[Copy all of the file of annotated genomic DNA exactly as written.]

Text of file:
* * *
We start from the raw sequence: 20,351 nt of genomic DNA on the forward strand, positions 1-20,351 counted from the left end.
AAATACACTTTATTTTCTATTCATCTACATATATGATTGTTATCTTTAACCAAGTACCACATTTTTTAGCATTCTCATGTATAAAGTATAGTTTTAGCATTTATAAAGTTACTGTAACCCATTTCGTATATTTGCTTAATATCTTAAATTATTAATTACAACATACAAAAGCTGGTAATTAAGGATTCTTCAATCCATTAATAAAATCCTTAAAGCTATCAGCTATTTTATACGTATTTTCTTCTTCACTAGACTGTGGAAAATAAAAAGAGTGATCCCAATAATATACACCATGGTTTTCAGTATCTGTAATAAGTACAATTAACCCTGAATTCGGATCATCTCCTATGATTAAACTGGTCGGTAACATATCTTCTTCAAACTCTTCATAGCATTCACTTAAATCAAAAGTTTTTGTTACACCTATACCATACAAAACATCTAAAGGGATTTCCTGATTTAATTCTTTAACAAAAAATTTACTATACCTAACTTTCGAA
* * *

We start from the raw sequence: 20,351 nt of genomic DNA on the forward strand, positions 1-20,351 counted from the left end.
AAATACACTTTATTTTCTATTCATCTACATATATGATTGTTATCTTTAACCAAGTACCACATTTTTTAGCATTCTCATGTATAAAGTATAGTTTTAGCATTTATAAAGTTACTGTAACCCATTTCGTATATTTGCTTAATATCTTAAATTATTAATTACAACATACAAAAGCTGGTAATTAAGGATTCTTCAATCCATTAATAAAATCCTTAAAGCTATCAGCTATTTTATACGTATTTTCTTCTTCACTAGACTGTGGAAAATAAAAAGAGTGATCCCAATAATATACACCATGGTTTTCAGTATCTGTAATAAGTACAATTAACCCTGAATTCGGATCATCTCCTATGATTAAACTGGTCGGTAACATATCTTCTTCAAACTCTTCATAGCATTCACTTAAATCAAAAGTTTTTGTTACACCTATACCATACAAAACATCTAAAGGGATTTCCTGATTTAATTCTTTAACAAAAAATTTACTATACCTAACTTTCGAA